The time capsule, discovered late last month, contained 12 precious artifacts not seen in more than 133 years. Some painted a picture of the long ago dedication ceremony, others showed the connection with nearby Episcopal schools Shattuck and St. Mary’s, as well as the newly formed diocese.

Representative from both organizations — Fr. Jim Zotalis from the cathedral and SSM’s Head of School Matt Cavellier — along with Rice County Historical Society Executive Director Sue Garwood and its archivist David Nichols met with Allina Health’s Natalie Ginter and Josh Klecker last week, which gave the group time to review the documents, booklets and newspapers and to discuss their fate.

The artifacts, said Ginter, were distributed between the Historical Society and the Cathedral, though high-quality digital copies from the Historical Society of some will ensure the Cathedral gets copies if they desire.

While SSM has no ability to properly store the documents, according to Cavellier, so Garwood has promised that the Historical Society will make copies and provide those to the school for their records. The Historical Society has also agreed to provide copies to the Northfield/Rice County Digital Library, an online collection of local documents and artifacts that makes the documents easily accessible to anyone with a device.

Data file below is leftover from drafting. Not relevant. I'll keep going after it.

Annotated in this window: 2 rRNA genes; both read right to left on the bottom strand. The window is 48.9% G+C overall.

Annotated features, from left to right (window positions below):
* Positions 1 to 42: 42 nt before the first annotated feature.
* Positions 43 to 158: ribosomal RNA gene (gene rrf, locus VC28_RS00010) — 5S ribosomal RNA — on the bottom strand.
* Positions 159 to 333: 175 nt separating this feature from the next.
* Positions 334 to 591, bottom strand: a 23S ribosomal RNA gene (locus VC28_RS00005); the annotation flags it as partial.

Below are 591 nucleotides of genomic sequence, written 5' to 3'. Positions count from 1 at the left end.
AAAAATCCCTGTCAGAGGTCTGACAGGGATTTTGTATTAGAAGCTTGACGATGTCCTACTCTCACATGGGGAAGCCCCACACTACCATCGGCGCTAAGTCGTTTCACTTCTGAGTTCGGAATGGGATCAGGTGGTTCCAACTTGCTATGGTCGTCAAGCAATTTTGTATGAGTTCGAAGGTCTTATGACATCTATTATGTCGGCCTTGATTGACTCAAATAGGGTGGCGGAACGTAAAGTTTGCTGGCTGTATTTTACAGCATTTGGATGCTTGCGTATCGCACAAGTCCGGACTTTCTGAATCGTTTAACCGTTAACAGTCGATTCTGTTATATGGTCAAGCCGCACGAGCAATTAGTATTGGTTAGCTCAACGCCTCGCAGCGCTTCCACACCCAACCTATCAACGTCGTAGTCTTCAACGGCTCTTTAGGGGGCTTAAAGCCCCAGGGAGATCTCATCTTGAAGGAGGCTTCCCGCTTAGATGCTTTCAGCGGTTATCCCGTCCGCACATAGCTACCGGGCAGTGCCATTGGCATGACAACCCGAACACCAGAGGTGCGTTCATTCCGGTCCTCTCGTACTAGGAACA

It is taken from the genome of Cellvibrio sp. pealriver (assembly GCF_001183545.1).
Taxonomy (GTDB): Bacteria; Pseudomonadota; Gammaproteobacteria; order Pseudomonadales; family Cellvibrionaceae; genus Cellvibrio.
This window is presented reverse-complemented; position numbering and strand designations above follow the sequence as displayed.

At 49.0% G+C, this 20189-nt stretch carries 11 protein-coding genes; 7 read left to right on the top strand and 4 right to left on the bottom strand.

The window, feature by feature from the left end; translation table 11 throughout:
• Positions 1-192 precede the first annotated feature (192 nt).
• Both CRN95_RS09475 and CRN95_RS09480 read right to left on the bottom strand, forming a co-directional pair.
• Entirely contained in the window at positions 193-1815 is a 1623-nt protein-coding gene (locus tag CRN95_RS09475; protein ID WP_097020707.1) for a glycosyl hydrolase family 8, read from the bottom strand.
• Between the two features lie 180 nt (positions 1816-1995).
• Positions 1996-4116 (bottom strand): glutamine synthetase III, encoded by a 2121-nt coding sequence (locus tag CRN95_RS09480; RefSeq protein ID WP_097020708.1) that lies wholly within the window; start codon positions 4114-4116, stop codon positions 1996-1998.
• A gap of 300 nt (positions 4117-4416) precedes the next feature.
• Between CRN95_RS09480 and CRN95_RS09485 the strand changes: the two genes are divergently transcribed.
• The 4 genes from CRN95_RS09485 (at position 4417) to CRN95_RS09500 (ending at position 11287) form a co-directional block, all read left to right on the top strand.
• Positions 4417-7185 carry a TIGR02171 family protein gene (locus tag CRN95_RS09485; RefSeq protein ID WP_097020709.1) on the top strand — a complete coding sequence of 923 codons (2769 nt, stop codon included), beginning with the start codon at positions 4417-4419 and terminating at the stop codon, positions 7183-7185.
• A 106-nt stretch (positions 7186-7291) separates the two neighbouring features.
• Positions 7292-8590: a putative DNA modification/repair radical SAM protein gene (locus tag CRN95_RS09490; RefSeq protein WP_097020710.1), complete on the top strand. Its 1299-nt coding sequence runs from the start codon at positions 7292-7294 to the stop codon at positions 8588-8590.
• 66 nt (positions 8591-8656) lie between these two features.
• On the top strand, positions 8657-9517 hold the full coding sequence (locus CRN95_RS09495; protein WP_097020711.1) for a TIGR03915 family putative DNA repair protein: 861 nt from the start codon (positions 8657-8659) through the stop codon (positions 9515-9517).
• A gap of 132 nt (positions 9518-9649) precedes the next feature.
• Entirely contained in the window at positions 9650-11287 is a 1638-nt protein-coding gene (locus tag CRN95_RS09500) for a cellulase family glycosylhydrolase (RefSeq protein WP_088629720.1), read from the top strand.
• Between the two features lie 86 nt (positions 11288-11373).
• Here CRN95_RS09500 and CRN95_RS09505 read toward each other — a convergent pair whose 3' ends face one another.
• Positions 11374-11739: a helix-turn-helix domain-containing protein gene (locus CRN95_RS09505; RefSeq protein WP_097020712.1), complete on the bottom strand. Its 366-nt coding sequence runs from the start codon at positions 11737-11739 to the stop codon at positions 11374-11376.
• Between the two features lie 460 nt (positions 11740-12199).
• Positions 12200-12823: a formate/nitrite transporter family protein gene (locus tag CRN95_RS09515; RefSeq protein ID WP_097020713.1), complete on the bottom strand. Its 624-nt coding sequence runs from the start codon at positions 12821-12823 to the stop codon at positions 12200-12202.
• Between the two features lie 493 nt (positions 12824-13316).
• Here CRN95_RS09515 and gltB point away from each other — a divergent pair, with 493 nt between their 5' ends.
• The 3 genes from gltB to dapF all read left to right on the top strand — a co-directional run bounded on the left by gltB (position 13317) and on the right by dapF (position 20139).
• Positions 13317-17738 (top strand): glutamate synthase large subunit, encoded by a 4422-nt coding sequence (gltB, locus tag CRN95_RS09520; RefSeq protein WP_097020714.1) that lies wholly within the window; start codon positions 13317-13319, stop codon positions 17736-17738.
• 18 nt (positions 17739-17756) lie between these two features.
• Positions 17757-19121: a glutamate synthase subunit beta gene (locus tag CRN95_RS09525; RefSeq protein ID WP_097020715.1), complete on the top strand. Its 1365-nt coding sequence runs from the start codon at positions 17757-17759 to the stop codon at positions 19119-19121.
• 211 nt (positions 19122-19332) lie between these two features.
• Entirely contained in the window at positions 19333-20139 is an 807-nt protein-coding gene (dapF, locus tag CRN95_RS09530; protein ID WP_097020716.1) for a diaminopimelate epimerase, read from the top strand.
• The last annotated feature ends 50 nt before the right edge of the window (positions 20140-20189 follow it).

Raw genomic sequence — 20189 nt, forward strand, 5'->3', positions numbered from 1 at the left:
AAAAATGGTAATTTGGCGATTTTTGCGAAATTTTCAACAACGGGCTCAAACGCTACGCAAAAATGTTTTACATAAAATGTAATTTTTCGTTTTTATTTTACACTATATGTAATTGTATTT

Garwood, too, asked that any of the time capsule documents displayed at the Cathedral be facsimiles, ensuring the originals aren’t out in the light where they’ll be broken down more quickly.

The biggest item, literally and figuratively, is the cornerstone, which will go to the Cathedral. The church already has the Seabury Hall cornerstone, which was also on the Seabury Seminary, and wished to keep them together, said Ginter.


With all the documents spoken for, Allina and Ginter are turning their attention to a memorial marking the existence of Johnston Hall.

A task force made up of Klecker, Ginter, Garwood, Faribault Councilor Sara Caron, former hospital employees Joan Miller and Lyn Rein, and Faribaultian Ann Vohs, is still working on a plan for the proposed memorial.

No location has been set, said Ginter, who added that it could in inside or outside the hospital building. There has been some discussion about using artwork to memorialize the massive hall, and possibly using some of the artifacts from the now-leveled building.

The group is expected to agree on two or three ideas, which, according to Ginter, will be vetted by the hospital’s senior leadership.